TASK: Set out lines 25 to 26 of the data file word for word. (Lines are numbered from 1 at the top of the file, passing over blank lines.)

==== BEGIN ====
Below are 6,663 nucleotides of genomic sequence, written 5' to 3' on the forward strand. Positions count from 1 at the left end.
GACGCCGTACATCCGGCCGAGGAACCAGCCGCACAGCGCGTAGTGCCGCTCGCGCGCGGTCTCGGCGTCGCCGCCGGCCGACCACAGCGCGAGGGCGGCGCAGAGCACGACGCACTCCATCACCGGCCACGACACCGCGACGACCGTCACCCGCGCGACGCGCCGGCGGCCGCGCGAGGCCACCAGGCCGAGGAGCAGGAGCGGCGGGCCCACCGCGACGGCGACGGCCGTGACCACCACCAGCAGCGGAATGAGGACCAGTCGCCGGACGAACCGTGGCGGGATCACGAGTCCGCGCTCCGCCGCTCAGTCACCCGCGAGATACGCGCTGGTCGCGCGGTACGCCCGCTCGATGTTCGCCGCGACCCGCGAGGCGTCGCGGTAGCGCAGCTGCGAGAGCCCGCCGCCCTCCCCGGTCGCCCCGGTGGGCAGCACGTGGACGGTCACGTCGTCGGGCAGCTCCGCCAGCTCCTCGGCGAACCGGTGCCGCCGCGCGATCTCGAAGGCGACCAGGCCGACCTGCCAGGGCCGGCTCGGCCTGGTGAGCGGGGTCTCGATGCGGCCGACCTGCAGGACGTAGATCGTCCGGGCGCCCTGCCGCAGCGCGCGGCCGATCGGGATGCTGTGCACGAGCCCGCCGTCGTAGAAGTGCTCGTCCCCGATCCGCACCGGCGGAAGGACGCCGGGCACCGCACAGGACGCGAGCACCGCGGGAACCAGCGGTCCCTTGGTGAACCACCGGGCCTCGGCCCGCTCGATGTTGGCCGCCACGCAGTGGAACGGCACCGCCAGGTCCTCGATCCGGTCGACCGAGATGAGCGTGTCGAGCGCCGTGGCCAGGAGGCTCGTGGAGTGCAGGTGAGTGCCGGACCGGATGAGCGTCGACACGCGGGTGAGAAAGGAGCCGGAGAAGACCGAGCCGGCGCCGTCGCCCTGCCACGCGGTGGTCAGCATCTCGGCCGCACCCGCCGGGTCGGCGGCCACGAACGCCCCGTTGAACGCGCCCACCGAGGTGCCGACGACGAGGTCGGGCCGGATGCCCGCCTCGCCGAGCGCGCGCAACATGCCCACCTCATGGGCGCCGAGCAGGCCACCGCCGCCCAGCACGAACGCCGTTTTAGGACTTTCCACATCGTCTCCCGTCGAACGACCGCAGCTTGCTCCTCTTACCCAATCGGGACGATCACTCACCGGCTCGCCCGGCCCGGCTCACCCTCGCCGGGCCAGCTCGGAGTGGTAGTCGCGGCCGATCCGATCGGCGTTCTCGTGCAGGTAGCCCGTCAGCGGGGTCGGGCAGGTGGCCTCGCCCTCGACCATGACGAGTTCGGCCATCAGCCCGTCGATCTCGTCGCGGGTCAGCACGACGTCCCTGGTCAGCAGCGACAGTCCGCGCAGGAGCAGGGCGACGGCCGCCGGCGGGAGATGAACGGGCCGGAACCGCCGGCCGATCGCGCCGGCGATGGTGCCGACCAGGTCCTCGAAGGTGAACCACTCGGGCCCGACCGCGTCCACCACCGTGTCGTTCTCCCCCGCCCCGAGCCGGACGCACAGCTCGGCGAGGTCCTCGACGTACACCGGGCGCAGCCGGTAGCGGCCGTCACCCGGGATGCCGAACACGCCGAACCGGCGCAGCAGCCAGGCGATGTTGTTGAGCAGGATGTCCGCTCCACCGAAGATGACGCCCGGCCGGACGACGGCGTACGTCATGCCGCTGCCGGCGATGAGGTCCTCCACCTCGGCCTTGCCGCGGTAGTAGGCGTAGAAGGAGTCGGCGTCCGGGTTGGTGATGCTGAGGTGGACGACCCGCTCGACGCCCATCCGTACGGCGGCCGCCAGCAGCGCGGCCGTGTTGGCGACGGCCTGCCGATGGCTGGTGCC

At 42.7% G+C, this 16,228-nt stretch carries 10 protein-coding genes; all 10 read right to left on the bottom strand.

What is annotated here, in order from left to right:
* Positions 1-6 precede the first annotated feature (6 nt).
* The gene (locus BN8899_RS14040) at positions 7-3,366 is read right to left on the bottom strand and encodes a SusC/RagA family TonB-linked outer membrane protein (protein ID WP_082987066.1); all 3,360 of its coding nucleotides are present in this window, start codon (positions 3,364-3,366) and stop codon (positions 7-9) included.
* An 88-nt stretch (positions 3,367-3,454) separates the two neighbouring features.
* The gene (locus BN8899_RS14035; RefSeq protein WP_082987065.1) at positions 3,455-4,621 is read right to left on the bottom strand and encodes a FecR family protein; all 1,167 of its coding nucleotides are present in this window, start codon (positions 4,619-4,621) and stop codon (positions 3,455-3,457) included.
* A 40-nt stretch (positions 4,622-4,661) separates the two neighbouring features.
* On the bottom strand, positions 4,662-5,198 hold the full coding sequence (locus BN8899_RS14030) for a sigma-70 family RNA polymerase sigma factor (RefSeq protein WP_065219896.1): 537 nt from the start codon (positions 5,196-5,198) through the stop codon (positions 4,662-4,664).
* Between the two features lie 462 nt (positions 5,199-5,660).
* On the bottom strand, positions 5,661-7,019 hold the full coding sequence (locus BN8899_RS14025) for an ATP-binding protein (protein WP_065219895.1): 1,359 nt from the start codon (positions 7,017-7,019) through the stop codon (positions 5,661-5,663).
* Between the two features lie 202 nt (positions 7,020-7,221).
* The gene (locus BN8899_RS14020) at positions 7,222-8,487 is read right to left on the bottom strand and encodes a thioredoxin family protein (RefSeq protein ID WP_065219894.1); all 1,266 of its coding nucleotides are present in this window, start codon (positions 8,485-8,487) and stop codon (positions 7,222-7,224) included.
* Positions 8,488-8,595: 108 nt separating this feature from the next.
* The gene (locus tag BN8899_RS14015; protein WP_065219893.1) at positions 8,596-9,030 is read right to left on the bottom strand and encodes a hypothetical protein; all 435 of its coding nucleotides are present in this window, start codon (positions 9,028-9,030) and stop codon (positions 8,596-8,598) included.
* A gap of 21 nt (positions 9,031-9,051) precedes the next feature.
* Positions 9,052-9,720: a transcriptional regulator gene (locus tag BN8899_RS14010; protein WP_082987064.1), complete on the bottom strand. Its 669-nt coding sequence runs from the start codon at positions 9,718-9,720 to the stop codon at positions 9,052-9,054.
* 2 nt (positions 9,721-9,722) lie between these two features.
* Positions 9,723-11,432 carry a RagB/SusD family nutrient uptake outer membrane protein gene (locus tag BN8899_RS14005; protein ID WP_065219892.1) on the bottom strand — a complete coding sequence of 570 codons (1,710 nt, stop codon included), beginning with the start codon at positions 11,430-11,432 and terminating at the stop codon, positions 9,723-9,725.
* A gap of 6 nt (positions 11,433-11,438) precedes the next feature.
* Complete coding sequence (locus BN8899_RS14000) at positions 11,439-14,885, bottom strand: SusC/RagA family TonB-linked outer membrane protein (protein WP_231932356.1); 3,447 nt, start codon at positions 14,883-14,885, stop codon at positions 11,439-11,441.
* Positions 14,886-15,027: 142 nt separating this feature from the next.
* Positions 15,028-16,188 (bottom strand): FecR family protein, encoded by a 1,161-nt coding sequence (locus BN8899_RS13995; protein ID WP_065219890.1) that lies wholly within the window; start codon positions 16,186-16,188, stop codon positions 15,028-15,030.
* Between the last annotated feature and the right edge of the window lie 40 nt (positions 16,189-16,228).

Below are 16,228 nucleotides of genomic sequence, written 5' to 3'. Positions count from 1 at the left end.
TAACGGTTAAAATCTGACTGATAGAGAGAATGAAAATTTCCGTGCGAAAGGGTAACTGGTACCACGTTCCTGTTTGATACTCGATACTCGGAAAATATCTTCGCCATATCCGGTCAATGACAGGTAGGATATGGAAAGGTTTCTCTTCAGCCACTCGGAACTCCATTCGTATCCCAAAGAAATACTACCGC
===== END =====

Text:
* Between the last annotated feature and the right edge of the window lie 40 nt (positions 16,189-16,228).

Below are 16,228 nucleotides of genomic sequence, written 5' to 3'. Positions count from 1 at the left end.